There are certain things that we just take for granted.
But what would actually happen if you were to put a 7-string pickup on a 6-string guitar?
Putting a 7-string pickup on a 6-string guitar will work to an extent. First of all, you would need to carve out wood from the sides of the routing to make room for it. Second, and most importantly, the pickup will not align properly with the strings and will provide uneven signal levels.
Perhaps you have just taken out a pickup that you love from one of your 7-strings and you are wondering if it could be used to breathe new life into your dull 6-string.
Wonder no more, I’ve got you covered.
In this article, I will go in-depth about everything you need to know about mixing and matching 7-string pickups with 6-string guitars, what will work and what will not.
After leaving this page you will have a clear idea about what your options are and if taking on this mod is a good idea.
Are you ready to get started?
Would a 7-string pickup fit on a 6-string routing?
A 7-string pickup will not fit on a 6-string pickup routing because it’s longer since it has one extra pole piece.
To make a room for it you will have to carve out some wood out of your guitar, and this is obviously destructive work that can’t be easily reverted.
So, take this into consideration when deciding if this mod is really a good idea for you.
Would a 7-string pickup on a 6-string make sound at all?
Yes, a 7-string pickup will work as just any other guitar pickup, they are pretty straightforward.
The only issue is that the string spacing for which it is designed will most likely not line up properly with the strings of your guitar resulting in a lacking sound.
How would a 7-string pickup sound on a 6-string guitar?
The most common result that players who have tried putting a 7-string pickup on a 6-string guitar report is that the resulting signal levels from the different strings are not consistent at all.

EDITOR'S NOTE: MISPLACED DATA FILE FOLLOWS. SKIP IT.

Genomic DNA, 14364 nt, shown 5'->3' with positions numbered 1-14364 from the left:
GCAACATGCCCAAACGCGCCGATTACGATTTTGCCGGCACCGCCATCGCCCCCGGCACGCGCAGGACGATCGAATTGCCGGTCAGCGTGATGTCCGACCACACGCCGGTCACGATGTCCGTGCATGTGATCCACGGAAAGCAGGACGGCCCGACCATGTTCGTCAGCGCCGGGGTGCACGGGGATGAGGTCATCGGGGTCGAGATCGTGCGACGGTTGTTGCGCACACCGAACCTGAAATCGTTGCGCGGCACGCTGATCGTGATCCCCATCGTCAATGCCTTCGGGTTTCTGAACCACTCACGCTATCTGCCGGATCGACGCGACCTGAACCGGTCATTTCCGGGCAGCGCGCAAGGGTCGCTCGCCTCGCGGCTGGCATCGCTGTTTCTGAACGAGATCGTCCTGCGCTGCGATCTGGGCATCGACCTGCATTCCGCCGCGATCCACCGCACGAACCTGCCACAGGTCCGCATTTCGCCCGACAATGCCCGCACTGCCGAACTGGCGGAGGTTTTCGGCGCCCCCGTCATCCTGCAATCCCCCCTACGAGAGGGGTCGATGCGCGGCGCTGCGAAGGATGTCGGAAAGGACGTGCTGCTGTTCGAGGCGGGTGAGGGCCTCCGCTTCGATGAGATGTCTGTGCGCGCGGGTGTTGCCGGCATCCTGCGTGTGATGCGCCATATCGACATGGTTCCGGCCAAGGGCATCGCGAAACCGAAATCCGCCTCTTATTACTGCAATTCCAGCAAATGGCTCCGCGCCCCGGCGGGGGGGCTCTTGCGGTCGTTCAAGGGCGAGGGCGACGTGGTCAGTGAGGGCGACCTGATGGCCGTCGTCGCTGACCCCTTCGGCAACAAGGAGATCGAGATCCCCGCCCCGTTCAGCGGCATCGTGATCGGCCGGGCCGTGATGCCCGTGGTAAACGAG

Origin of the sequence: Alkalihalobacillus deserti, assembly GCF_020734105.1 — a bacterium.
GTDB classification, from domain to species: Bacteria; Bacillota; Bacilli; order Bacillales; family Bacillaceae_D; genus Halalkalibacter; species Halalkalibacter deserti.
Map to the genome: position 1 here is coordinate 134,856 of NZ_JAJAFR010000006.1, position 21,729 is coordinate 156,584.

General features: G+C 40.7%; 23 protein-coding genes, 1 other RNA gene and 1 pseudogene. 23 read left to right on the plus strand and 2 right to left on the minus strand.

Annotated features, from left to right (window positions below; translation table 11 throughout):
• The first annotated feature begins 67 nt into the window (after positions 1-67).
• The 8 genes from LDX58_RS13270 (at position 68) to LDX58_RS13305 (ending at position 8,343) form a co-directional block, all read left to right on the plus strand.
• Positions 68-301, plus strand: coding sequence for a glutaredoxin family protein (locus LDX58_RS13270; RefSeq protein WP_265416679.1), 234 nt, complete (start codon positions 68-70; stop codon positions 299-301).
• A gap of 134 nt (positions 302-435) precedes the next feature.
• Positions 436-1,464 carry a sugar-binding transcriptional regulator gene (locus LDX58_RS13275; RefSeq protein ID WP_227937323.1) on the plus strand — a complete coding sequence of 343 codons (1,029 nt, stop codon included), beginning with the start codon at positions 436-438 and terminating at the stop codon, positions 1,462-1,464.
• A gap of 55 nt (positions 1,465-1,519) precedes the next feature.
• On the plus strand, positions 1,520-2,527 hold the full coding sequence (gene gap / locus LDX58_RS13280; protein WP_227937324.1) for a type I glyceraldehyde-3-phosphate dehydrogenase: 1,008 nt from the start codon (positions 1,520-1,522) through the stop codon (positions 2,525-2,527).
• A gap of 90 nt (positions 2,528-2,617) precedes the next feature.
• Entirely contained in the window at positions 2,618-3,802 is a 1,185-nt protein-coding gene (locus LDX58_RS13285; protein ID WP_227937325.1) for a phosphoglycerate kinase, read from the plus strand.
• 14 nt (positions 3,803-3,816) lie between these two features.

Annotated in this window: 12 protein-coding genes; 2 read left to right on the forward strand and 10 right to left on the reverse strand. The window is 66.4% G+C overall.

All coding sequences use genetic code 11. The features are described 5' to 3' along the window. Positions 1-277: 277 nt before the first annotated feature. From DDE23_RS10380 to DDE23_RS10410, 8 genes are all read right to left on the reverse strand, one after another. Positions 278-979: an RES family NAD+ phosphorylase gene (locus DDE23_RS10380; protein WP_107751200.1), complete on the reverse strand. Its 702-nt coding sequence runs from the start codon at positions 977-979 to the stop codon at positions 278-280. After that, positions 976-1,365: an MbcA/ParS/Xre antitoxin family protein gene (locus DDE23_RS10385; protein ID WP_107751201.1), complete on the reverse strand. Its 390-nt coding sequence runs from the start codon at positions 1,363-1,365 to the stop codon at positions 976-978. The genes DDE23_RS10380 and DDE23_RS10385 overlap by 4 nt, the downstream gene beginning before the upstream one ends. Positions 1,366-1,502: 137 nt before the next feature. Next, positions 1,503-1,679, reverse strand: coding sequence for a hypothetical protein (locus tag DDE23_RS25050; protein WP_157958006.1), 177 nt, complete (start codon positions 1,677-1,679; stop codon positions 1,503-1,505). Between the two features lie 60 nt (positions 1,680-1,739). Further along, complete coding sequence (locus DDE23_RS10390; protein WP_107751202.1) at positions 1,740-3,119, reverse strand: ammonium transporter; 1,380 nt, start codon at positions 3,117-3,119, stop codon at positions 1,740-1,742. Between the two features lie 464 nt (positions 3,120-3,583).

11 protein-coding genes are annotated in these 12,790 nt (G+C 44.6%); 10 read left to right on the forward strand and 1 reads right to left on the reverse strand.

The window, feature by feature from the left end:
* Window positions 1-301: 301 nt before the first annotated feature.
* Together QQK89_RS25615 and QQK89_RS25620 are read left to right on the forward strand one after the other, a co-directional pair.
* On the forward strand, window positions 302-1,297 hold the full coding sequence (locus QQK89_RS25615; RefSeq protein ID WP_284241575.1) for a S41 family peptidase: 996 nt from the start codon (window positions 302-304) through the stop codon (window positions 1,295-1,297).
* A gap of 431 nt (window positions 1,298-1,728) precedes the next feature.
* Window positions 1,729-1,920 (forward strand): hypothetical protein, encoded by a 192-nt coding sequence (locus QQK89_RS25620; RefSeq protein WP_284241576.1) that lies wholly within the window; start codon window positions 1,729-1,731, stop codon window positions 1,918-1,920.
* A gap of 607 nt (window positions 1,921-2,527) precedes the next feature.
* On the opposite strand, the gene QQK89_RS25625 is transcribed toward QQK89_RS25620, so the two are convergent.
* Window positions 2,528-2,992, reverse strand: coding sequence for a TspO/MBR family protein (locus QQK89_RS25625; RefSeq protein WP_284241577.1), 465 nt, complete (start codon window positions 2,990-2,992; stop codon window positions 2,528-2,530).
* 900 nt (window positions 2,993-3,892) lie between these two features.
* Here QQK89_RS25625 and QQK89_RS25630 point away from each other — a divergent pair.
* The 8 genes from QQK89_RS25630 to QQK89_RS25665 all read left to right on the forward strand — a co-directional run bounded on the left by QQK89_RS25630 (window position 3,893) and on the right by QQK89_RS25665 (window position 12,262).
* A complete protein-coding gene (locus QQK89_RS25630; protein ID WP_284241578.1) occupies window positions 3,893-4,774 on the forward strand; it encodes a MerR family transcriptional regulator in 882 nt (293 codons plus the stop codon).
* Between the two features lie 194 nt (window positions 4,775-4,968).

And this is expectable since the string spacing for which the 7-string pickup was designed will likely not line up at all with the one from a 6-string guitar.
You have some choices about its position to decide on when installing it:
- Placing the 7-string pickup dead center
- Placing the 7-string pickup to line up with the lower strings
- Placing the 7-string pickup to line up with the higher strings
If you go for the first option you will have a somewhat even signal response towards the center strings, however, as you go to the first and sixth strings, the sound will get muddier and weaker since the pole alignment will be way off.
The alternatives to line it up with the higher or lower strings, in my opinion, are the superior ones, and most likely you will prefer matching the lower strings for cleaner rhythm sounds.
Another common way of trying to align the pole pieces with the strings better is by angling the pickup slightly.
This will require more destructive work on the body of the guitar, however.
Is the wiring for a 7-string pickup the same as a 6-string?
Yes, the wiring from most pickups is the same, no matter the number of strings they are intended for.
You will have no issues with the routing for the electronics, and the ones on your 6-string guitar will work just fine.
Is putting a 7-string pickup on a 6-string guitar reasonable?
I don’t think that putting a 7-string pickup on an extended-range guitar is a great idea.
First of all, and perhaps not important for most of you thinking about this mod, but this won’t ever look alright no matter how good of a job you do.
So, if the looks of your guitar matter to you, this might not work out.
Although I’m open for you to proving me wrong!
Secondly, there are no assurances that the end result of this mod will provide you with a usable sound at all.
Having a noticeable disparity between the signal strength of your strings can be unbearable for some players.
However, if you want to take on this idea just for fun, and as an experiment, by all means, go ahead, but please share your results with our community!
Hello there, my name is Ramiro and I’ve been playing guitar for almost 20 years. I’m obsessed with everything gear-related and I thought it might be worth sharing it. From guitars, pedals, amps, and synths to studio gear and production tips, I hope you find what I post here useful, and I’ll try my best to keep it entertaining also.